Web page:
Wednesday, October 22, 2014

Day Twenty-Two: Tired

The second bathroom didn't get cleaned today. All the cleaning supplies are sitting on the sink waiting for me, and there's an empty spot on my To Do list that is just begging for a check mark. This would bother me except I'm too tired to drag myself off the couch and go back upstairs to clean.

That, and I have the hiccups, and hiccups are the worst.

While we're confessing things, I made it one day on the Whole30. In our home, it shall now be referred to as Marian's Whole1. I got out of bed this morning after being up a good portion of the night with Bruiser and just about collapsed on the floor. I was shaking uncontrollably and literally broke out in a cold sweat as I tried to get down the stairs for some serious carbs. Honestly, I think my body was being a bit of a drama queen, but evidently nursing twins and doing the Whole30 do not a good combination make.

There is a point to this. Hang in there.

Really, you should be able to guess the point. Because if yesterday I talked about how change is painful, the obvious follow up is this: change is TIRING.

Being in a season of transition will plain wear you out.

Let's stay on the honest train, having twins will leave you with more than a few sleepless nights. Then moving and getting settled: also exhausting. Making new friends? Emotionally wearing. Then throw in a 31 day writing challenge, revamping our eating program, and starting Littles in pre-K (the faux-homeschool version--faux-school?) and I have about twenty minutes of spare time a day during which time I'm trying to squeeze in a shower because no one else in the family wants to live with un-showered me.

Today I showered while bleaching the bathtub simultaneously (multitasking may or may not be my middle name). This should buy me an extra five minutes later in the evening.

So. Yes. Tiring. And let me drive home the point: transition is taxing even without twins etc. Starting something new (or ending something old) is just plain tiring.

Case in point, as a foot loose and fancy free junior in college, I did a semester of study abroad in England. Keep in mind: I'd lived overseas before. I'd visited England before. I didn't have to learn a new language. I had no kids or significant other to drag along (neither did I have a lot of possessions to weigh me down. But I'm pretty sure that I took a nap every single day for the first month I was there (unless I was traveling, which doesn't count).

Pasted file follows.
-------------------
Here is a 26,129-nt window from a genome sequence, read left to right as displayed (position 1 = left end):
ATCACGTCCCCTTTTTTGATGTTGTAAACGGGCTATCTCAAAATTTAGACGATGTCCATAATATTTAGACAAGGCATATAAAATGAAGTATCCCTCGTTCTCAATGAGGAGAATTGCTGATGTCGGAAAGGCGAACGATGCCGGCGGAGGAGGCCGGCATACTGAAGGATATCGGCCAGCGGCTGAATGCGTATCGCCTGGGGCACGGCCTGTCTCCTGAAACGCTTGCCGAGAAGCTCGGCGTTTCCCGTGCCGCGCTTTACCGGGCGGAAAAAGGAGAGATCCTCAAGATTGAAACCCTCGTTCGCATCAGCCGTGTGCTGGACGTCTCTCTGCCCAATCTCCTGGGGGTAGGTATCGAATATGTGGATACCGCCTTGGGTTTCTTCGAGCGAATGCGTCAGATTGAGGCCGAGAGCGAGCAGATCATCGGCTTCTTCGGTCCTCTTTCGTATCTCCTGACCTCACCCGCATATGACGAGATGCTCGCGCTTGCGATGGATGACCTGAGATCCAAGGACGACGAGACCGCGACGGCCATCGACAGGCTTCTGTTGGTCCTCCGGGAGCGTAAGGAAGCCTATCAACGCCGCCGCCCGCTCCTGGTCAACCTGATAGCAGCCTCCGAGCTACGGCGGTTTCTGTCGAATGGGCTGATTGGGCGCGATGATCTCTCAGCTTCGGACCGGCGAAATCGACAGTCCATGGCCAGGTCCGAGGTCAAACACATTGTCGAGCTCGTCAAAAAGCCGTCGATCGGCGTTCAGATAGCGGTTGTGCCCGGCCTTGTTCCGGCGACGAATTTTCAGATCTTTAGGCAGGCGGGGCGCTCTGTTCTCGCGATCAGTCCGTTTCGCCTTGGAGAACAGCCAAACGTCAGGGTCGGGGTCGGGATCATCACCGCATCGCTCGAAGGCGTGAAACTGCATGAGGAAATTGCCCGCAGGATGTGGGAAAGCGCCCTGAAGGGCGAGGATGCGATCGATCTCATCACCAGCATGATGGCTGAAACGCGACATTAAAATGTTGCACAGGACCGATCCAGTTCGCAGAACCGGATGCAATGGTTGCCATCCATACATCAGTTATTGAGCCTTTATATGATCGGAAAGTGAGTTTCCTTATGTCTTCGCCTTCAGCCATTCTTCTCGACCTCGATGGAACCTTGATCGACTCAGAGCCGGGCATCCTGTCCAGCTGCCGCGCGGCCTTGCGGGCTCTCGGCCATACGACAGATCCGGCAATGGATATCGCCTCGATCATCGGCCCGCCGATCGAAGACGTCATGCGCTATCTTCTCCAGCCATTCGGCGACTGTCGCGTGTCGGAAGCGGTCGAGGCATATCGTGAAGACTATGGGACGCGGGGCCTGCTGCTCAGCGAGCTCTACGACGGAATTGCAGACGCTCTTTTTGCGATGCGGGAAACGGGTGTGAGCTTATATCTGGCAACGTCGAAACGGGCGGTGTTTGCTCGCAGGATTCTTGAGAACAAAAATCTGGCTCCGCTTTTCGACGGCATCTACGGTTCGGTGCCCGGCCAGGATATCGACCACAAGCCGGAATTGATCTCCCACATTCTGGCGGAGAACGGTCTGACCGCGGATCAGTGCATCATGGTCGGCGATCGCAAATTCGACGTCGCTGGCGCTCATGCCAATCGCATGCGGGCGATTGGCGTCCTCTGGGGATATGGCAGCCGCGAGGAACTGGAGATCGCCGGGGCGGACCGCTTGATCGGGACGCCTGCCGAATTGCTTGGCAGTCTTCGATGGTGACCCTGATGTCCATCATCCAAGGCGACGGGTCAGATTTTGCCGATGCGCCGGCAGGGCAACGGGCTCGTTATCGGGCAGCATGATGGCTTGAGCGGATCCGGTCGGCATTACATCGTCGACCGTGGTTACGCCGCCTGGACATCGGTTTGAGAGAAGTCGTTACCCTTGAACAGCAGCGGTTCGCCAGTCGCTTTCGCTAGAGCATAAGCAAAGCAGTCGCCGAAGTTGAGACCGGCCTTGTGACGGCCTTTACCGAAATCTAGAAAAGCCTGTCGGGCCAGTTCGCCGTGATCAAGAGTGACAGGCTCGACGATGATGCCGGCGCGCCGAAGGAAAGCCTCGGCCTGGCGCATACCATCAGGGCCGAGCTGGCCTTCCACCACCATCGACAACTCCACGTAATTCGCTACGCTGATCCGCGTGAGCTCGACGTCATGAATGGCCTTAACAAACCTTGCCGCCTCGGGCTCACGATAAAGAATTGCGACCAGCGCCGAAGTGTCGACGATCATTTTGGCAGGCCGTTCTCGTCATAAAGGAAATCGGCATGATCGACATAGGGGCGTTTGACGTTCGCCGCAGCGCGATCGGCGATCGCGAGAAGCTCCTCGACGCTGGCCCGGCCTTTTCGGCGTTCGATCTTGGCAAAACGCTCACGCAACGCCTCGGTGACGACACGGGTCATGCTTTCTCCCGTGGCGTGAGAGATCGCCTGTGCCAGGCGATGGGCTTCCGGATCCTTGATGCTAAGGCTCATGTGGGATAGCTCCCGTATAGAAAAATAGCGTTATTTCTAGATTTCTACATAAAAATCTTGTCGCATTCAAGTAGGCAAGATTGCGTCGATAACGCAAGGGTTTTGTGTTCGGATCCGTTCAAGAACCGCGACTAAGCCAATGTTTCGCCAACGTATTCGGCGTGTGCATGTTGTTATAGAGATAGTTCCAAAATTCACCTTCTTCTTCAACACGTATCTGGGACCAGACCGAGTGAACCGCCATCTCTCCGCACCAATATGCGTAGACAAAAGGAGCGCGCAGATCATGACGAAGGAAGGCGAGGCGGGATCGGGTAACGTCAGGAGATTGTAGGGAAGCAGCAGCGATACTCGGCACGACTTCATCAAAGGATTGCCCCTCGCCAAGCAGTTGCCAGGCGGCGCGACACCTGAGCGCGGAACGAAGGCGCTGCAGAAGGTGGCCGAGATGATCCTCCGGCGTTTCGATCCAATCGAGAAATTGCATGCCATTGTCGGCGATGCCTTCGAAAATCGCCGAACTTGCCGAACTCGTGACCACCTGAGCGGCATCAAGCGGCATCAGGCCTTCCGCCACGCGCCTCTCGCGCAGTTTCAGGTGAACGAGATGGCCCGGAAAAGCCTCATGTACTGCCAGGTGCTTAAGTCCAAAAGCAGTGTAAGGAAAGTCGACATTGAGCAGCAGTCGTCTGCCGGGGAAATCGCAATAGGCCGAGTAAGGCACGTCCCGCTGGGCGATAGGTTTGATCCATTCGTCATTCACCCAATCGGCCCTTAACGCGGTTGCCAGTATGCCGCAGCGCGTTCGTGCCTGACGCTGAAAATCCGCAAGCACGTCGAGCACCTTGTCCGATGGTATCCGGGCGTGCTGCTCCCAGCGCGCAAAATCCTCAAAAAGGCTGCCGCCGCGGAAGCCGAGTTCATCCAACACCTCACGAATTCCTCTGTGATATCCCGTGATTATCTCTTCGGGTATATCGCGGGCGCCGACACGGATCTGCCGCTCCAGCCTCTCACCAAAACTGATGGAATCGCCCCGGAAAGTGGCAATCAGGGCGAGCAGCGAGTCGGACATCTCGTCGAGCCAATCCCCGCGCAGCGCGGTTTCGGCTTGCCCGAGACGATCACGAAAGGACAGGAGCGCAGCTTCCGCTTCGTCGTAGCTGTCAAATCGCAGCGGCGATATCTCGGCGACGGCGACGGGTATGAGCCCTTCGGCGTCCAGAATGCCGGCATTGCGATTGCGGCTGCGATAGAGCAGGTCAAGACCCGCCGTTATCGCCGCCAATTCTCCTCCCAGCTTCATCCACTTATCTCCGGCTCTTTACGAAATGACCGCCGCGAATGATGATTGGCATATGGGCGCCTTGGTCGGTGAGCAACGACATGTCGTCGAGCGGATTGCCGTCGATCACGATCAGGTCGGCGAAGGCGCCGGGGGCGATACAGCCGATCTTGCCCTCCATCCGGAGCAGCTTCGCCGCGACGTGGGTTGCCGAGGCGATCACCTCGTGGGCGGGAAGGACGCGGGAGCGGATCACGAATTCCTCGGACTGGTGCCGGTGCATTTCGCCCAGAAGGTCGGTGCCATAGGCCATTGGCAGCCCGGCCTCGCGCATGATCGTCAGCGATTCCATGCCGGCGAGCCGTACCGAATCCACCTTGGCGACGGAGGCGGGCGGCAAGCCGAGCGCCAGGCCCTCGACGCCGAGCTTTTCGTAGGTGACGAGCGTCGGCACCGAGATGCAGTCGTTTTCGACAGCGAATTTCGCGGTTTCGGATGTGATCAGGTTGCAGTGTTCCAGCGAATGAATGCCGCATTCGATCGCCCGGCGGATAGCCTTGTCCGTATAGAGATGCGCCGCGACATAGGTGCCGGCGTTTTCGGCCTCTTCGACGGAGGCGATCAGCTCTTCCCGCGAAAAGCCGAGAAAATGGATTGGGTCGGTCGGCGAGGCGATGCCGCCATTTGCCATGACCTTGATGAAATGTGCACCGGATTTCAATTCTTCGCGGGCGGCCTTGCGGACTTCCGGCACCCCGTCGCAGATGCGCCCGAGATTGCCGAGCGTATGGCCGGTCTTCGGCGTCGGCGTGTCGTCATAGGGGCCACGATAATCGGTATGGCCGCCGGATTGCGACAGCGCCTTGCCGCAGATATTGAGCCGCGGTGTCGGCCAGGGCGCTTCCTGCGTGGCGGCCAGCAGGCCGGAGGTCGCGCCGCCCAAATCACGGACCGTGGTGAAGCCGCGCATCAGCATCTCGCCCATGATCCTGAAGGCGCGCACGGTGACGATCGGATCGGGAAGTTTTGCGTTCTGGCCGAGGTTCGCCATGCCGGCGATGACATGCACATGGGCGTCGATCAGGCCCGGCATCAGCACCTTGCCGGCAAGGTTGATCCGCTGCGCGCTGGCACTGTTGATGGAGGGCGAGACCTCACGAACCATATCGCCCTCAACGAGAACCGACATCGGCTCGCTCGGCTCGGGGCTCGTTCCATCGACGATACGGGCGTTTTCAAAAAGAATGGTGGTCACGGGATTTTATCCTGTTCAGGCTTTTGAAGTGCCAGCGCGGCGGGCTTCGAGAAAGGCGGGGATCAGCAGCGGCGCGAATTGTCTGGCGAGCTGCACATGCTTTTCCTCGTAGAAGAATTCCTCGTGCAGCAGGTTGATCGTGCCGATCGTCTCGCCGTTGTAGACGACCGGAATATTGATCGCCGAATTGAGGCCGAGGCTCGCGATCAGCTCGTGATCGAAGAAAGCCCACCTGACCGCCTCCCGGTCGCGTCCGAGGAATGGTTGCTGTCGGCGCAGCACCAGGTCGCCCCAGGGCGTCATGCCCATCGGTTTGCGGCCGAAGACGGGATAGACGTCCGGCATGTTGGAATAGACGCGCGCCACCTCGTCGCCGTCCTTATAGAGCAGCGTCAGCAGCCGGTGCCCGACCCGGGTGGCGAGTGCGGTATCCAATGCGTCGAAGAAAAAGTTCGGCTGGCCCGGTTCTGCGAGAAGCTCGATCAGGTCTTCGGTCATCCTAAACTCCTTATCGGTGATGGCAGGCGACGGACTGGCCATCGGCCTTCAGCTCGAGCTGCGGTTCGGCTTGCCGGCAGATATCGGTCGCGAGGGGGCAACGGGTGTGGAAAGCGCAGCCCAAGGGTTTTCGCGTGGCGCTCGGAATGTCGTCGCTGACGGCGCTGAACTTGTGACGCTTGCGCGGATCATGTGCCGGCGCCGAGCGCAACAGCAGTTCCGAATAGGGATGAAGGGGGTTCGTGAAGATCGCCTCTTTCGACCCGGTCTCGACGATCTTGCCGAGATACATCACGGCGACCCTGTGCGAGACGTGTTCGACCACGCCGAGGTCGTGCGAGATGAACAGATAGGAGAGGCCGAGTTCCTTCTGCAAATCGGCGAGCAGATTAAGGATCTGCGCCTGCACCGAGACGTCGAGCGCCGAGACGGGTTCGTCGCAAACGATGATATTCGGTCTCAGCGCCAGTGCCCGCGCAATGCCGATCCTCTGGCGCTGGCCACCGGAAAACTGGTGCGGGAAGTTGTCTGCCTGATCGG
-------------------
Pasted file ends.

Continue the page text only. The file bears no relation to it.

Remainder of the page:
You know what's great, though, about being tired from transition?

It's okay! And it's totally normal! So you're not weird at all if you start a napping habit. At least, that's what I tell myself.

What I'm saying is, when we're in seasons of change, why don't we cut ourselves some slack?

Understand that it's tiring, and if right now is a really bad time to subsist on fruits, vegetables, and protein, eat a carb or two and forgive yourself the sugar you put in your coffee. Eat as healthy as you can and leave it at that.

Understand that it's wearing, and if you need to take a quick nap, let the kids build an epic train track and go lie down for a few minutes. They should all still be alive and in one piece when you get back.

Understand that it's just plain exhausting, and leave the second bathroom for tomorrow. That ring in the tub isn't going anywhere.

Trust me, there are times to hold yourself to a rigidly high standard and then there are times of stressful, exhausting change. Don't get the two mixed up.

So cheery and the sun wasn't even up yet.
And I hadn't even had my coffee.
There should be laws against that.

One of my favourite Bible stories is in 1 Kings 19. Elijah is running from Jezebel who has just killed off the prophets of God and is leveling death threats against Elijah. He escapes into the desert and collapses, telling God that he's ready to die now, and then falls asleep. God sends an angel with some food who wakes him up after a little while, delivers the food, and lets Elijah fall back to sleep. After some time, the angel comes back with more food, Elijah eats, and then walks for 40 days and 40 nights before falling asleep again, this time in a cave. When he wakes up, he has the famous encounter with God where God isn't in the wind or the earthquake or the fire but in the gentle whisper.

You know what I really love about that story, aside from the fact that Elijah doesn't do things by halves? God knew Elijah was dead tired, and He fed him and let him sleep.

God knows we are tired, and He is inviting us to rest.

Yes, there is so much on your plate. Trust me, I get that. The floor needs to be swept and the laundry needs to be put away and now the kids are awake and your hair desperately needs to be washed and you can't remember the last time you cut your fingernails (they're starting to look like your own personal set of cooking knives) and dinner needs to get started and someone just scraped their knee and now it's time to go meet a new friend and somehow pull it together so that maybe they'll like us…and it never stops.

God knows we are tired. He knows. And He's inviting us to eat some bread baked over coals (see, Whole30? God approves of carbs!) and drink some cold water and get. some. sleep.

The season you are in right now is tiring. That's its nature. Give yourself some grace, a slice of bread, and a nap. It's just a season. It doesn't last forever.

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1 comment:

  1. The moral of the story is that Sugar=Necessity for successful walking.